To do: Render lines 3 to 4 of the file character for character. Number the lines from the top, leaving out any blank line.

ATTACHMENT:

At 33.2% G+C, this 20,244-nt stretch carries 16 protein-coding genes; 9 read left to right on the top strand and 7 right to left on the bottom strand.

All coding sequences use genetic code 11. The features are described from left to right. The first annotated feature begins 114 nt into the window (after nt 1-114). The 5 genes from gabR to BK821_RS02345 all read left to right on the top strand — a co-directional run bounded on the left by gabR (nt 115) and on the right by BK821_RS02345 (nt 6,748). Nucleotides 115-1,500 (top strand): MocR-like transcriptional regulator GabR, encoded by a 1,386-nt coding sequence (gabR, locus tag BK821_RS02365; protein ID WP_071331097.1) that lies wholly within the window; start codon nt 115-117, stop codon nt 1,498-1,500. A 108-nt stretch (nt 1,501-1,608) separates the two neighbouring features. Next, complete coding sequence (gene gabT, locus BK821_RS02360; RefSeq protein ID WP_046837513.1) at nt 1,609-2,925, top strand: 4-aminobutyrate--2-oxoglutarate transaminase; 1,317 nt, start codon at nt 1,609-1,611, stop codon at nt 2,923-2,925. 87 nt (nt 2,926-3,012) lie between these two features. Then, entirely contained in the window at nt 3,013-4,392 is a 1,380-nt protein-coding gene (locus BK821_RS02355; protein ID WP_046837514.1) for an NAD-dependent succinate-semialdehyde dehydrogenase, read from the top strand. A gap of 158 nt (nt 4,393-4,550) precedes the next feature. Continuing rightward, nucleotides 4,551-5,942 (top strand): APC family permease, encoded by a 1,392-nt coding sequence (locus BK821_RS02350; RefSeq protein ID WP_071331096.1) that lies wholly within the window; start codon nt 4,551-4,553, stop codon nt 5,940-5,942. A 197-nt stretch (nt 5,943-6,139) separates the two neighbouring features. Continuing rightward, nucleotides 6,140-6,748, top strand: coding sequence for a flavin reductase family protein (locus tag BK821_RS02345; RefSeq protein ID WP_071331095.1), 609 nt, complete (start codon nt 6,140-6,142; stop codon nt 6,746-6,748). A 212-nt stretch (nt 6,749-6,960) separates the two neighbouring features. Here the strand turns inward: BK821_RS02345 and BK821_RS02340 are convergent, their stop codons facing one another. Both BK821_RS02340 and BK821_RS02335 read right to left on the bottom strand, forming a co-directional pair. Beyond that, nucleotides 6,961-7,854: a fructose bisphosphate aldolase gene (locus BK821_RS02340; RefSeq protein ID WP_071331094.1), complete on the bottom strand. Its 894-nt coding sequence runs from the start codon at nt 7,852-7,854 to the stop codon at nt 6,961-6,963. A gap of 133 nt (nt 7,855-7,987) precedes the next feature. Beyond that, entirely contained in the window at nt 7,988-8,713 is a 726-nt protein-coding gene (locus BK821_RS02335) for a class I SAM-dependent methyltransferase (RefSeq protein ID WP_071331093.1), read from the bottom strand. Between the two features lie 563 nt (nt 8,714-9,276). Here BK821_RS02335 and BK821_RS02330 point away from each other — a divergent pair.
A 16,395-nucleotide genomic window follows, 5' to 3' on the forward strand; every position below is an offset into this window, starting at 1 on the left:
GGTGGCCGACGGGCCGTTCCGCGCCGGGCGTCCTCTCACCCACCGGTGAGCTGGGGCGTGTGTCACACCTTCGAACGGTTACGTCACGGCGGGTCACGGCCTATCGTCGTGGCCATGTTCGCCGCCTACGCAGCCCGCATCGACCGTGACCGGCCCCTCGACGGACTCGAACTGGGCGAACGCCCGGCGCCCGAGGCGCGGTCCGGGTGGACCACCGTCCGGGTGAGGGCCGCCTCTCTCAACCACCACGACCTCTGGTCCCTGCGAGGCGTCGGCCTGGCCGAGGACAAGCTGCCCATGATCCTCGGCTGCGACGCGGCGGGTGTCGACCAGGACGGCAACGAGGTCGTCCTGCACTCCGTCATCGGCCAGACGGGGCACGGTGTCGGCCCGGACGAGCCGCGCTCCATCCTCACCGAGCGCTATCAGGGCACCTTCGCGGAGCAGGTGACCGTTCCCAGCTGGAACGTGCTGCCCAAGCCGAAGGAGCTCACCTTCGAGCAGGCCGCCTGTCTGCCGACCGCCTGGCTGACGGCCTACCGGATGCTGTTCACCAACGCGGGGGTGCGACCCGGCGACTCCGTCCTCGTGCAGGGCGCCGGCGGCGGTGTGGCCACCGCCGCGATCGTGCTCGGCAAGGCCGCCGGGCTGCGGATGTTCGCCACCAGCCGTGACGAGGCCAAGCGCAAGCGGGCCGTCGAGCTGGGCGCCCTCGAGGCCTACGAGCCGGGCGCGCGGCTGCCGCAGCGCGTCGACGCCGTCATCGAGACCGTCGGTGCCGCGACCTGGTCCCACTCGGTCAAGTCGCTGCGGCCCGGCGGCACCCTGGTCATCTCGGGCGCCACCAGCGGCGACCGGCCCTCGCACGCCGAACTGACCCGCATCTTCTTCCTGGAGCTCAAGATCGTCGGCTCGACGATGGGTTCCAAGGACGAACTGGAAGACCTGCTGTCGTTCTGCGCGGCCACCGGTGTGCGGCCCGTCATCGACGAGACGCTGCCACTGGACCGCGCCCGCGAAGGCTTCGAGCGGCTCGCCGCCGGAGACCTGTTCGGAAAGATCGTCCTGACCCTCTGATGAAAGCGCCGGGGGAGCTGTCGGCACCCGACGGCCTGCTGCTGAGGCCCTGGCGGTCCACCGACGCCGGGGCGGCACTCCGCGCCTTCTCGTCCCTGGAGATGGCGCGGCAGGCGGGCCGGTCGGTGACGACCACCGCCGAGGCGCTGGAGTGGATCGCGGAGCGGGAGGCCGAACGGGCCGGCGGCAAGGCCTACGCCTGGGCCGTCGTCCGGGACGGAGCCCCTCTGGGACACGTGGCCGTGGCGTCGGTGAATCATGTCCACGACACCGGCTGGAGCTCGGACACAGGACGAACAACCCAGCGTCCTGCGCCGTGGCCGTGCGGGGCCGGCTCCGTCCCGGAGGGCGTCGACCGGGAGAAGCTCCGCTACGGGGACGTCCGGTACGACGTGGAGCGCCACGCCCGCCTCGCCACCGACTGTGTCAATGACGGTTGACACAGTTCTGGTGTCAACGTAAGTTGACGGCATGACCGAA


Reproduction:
A 16,395-nucleotide genomic window follows, 5' to 3' on the forward strand; every position below is an offset into this window, starting at 1 on the left:
GGTGGCCGACGGGCCGTTCCGCGCCGGGCGTCCTCTCACCCACCGGTGAGCTGGGGCGTGTGTCACACCTTCGAACGGTTACGTCACGGCGGGTCACGGCCTATCGTCGTGGCCATGTTCGCCGCCTACGCAGCCCGCATCGACCGTGACCGGCCCCTCGACGGACTCGAACTGGGCGAACGCCCGGCGCCCGAGGCGCGGTCCGGGTGGACCACCGTCCGGGTGAGGGCCGCCTCTCTCAACCACCACGACCTCTGGTCCCTGCGAGGCGTCGGCCTGGCCGAGGACAAGCTGCCCATGATCCTCGGCTGCGACGCGGCGGGTGTCGACCAGGACGGCAACGAGGTCGTCCTGCACTCCGTCATCGGCCAGACGGGGCACGGTGTCGGCCCGGACGAGCCGCGCTCCATCCTCACCGAGCGCTATCAGGGCACCTTCGCGGAGCAGGTGACCGTTCCCAGCTGGAACGTGCTGCCCAAGCCGAAGGAGCTCACCTTCGAGCAGGCCGCCTGTCTGCCGACCGCCTGGCTGACGGCCTACCGGATGCTGTTCACCAACGCGGGGGTGCGACCCGGCGACTCCGTCCTCGTGCAGGGCGCCGGCGGCGGTGTGGCCACCGCCGCGATCGTGCTCGGCAAGGCCGCCGGGCTGCGGATGTTCGCCACCAGCCGTGACGAGGCCAAGCGCAAGCGGGCCGTCGAGCTGGGCGCCCTCGAGGCCTACGAGCCGGGCGCGCGGCTGCCGCAGCGCGTCGACGCCGTCATCGAGACCGTCGGTGCCGCGACCTGGTCCCACTCGGTCAAGTCGCTGCGGCCCGGCGGCACCCTGGTCATCTCGGGCGCCACCAGCGGCGACCGGCCCTCGCACGCCGAACTGACCCGCATCTTCTTCCTGGAGCTCAAGATCGTCGGCTCGACGATGGGTTCCAAGGACGAACTGGAAGACCTGCTGTCGTTCTGCGCGGCCACCGGTGTGCGGCCCGTCATCGACGAGACGCTGCCACTGGACCGCGCCCGCGAAGGCTTCGAGCGGCTCGCCGCCGGAGACCTGTTCGGAAAGATCGTCCTGACCCTCTGATGAAAGCGCCGGGGGAGCTGTCGGCACCCGACGGCCTGCTGCTGAGGCCCTGGCGGTCCACCGACGCCGGGGCGGCACTCCGCGCCTTCTCGTCCCTGGAGATGGCGCGGCAGGCGGGCCGGTCGGTGACGACCACCGCCGAGGCGCTGGAGTGGATCGCGGAGCGGGAGGCCGAACGGGCCGGCGGCAAGGCCTACGCCTGGGCCGTCGTCCGGGACGGAGCCCCTCTGGGACACGTGGCCGTGGCGTCGGTGAATCATGTCCACGACACCGGCTGGAGCTCGGACACAGGACGAACAACCCAGCGTCCTGCGCCGTGGCCGTGCGGGGCCGGCTCCGTCCCGGAGGGCGTCGACCGGGAGAAGCTCCGCTACGGGGACGTCCGGTACGACGTGGAGCGCCACGCCCGCCTCGCCACCGACTGTGTCAATGACGGTTGACACAGTTCTGGTGTCAACGTAAGTTGACGGCATGACCGAA